- FH: recognising the unrecognised
- Anticoagulant strategies in STEMI
- What now for glitazones?
- Another NICE chapter in interventional cardiology
EditorialsBack to top
March 2008 Br J Cardiol 2008;15:63-4
So now we know ... drug-eluting stents (DES) are not to vanish from our armoury at the whim of a National Institute for Health and Clinical Excellence (NICE) appraisal committee containing not a single specialist in interventional cardiology. When the provisional guidance report was published in the fourth quarter of last year, stating “Drug-eluting stents are not recommended for use in PCI in patients with coronary artery disease” as point 1, paragraph 1, it was really difficult to comprehend how the committee had come to this ridiculous conclusion. Most interventional cardiologists can understand that there is a need to audit the use of novel technologies in order to ensure the maintenance of patient safety and protect Department of Health (DoH) expenditure. Not only do we understand it, but we are committed to such a process. The preliminary judgement from this NICE group, however, was in my opinion, a significant low point in the process of appraisals. The fact that the final appraisal determination now states, “Drug-eluting stents are recommended for use in PCI for the treatment of coronary artery disease, within their instructions for use, only if: (a) the target artery to be treated has less than a 3 mm calibre or the lesion is longer than 15 mm, and (b) the price difference between DES and bare-metal stents is no more than £300”, is undoubtedly a relief if you are committed to patient care at the front line, although it raises questions about the appraisal mechanism. There appear to be two schools of thought in relation to this latter issue. First, that the original analysis demonstrates that the process undertaken was fundamentally flawed in its design: expert witnesses only contributed to the appraisal rather than being built in as a core component of it there was a dependence upon health economists whose previous analyses betrayed an important degree of anti-DES, pro-coronary artery bypass graft (CABG) bias. Such factors would allow the more cynical to predict a negative appraisal, even in the face of powerful randomised and observational data to support clinical benefit: data that was never disputed, and in fact clearly stated, in the preliminary document. Second, by contrast, is that it is a triumph for the design of the appraisal process that there was such a substantial turnaround in the conclusion reached after the public consultation exercise. I am sure that NICE will claim vindication for the process based upon this argument.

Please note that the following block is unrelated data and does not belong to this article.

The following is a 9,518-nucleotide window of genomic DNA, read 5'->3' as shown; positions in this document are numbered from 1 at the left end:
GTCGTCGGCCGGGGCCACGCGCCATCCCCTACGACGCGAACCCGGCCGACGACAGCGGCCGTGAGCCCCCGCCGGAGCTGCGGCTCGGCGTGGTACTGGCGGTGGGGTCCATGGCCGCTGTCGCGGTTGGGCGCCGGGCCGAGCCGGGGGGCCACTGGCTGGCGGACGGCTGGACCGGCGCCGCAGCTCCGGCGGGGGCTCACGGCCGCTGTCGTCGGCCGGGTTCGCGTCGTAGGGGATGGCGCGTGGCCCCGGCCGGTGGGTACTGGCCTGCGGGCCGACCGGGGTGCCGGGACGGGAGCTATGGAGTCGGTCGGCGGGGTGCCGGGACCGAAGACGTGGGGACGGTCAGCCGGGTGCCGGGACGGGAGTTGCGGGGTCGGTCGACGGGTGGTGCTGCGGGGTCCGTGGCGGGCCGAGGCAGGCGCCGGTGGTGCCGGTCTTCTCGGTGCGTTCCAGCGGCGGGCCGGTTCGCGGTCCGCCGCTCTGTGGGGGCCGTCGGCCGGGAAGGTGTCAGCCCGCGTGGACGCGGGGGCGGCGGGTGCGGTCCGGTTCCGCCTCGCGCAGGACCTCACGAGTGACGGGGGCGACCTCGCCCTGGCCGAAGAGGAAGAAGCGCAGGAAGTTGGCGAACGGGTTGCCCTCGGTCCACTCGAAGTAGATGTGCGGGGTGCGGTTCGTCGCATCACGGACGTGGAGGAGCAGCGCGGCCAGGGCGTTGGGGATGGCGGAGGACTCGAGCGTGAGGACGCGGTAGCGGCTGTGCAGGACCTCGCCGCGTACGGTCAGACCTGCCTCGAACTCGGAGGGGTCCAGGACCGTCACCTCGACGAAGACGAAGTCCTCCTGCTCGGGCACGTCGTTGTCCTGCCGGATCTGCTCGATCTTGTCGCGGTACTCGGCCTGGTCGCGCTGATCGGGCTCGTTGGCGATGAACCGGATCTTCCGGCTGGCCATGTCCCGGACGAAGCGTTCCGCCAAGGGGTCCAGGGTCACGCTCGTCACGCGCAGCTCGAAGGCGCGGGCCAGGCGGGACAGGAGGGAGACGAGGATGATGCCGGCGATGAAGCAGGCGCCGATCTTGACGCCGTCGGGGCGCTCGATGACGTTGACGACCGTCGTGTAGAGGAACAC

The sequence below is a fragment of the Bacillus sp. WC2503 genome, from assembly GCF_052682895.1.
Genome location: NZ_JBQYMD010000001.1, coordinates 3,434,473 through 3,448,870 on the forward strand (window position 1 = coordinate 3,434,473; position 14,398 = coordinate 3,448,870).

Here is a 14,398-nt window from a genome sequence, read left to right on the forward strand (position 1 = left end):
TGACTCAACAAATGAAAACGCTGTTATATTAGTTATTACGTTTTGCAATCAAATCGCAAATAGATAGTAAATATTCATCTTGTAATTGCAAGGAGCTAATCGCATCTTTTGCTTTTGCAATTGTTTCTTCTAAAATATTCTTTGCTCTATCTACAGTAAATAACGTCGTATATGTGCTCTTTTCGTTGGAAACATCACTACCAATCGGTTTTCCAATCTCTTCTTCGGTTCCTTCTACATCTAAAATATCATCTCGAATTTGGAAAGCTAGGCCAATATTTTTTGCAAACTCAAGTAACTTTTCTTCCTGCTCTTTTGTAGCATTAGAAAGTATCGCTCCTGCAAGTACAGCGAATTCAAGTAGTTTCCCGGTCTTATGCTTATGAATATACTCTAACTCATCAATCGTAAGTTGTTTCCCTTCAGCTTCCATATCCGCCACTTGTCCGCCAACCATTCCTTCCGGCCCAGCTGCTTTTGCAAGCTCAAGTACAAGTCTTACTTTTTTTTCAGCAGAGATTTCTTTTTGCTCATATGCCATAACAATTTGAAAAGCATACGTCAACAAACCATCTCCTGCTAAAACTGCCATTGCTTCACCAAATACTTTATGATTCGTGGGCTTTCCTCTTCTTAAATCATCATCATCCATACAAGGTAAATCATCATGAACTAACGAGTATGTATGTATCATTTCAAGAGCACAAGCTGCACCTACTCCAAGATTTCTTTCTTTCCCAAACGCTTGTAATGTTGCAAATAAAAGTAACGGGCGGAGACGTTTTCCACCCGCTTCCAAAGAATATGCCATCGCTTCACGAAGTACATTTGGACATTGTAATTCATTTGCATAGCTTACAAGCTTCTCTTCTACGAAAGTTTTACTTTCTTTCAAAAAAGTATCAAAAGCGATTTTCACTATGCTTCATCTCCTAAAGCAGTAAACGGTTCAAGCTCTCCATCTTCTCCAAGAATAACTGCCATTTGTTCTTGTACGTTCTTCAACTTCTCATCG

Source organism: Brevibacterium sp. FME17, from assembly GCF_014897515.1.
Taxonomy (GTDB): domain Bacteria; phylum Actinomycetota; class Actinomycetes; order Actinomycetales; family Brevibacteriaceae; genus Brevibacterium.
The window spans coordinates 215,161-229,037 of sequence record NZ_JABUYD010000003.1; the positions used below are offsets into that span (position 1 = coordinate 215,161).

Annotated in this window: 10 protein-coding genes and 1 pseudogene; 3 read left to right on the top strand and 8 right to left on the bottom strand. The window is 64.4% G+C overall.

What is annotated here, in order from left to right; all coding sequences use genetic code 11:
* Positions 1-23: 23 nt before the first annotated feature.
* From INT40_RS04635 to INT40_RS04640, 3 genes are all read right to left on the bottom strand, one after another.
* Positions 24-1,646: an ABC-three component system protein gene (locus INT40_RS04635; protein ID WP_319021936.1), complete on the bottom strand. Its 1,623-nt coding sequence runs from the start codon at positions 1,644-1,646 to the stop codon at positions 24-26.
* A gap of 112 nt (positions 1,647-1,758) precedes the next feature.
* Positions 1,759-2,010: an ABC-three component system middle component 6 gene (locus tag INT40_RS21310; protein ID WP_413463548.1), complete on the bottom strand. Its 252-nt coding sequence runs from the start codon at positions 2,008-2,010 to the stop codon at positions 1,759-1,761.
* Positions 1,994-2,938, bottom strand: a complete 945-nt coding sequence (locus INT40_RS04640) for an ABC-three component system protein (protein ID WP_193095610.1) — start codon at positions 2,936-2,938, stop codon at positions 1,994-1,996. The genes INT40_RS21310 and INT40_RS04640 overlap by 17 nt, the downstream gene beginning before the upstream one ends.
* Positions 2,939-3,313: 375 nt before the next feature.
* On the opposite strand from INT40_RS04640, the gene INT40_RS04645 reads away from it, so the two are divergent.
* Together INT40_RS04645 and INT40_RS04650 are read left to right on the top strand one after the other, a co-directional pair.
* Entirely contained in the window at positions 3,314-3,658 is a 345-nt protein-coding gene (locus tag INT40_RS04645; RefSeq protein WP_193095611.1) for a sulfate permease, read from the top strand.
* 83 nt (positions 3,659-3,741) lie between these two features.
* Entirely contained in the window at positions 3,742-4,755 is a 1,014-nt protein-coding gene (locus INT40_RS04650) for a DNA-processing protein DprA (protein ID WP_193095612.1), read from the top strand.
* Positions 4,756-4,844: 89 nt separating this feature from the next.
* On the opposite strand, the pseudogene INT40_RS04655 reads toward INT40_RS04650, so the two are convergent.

March 2008 Br J Cardiol 2008;15:65-6
In recent years, general practitioners (GPs) have been swamped by the burden of diabetes in the UK. The incidence has been growing almost as fast as our national waistlines, with the number of patients affected increasing from 800,000 to 1.8 million between 1980 and 2004, and the figure is predicted to increase to 3 million by 2010. In addition, the landmark UK prospective diabetes study (UKPDS) has resulted in a gradual ‘rebranding’ of diabetes from a metabolic to a cardiometabolic disease. About 75–80% of patients with type 2 diabetes die, not from short-term complications of hyperglycaemia, but as a consequence of cardiovascular disease, which is more influenced by blood pressure and cholesterol management than by glycaemic control.1-3 Finally, far from being able to divert our energies from glycaemic control to tight control of blood pressure and cholesterol, we find glycaemic targets dropping ever lower. Poor glycaemic control is a major risk factor for microvascular complications, including diabetic retinopathy, peripheral neuropathy and nephropathy. While patients do not die of diabetic retinopathy, as the single most common cause of adult blindness it certainly causes huge morbidity. The burden of diabetic nephropathy is also increasing rapidly, with up to 45% of new cases of endstage renal failure accounted for by complications of diabetes.4 It is against this background that the National Institute for Health and Clinical Excellence (NICE) recommends a target glycosylated haemogloblin (HbA1c) of 6.5–7.5%, with a 6.5% target preferred, if feasible.5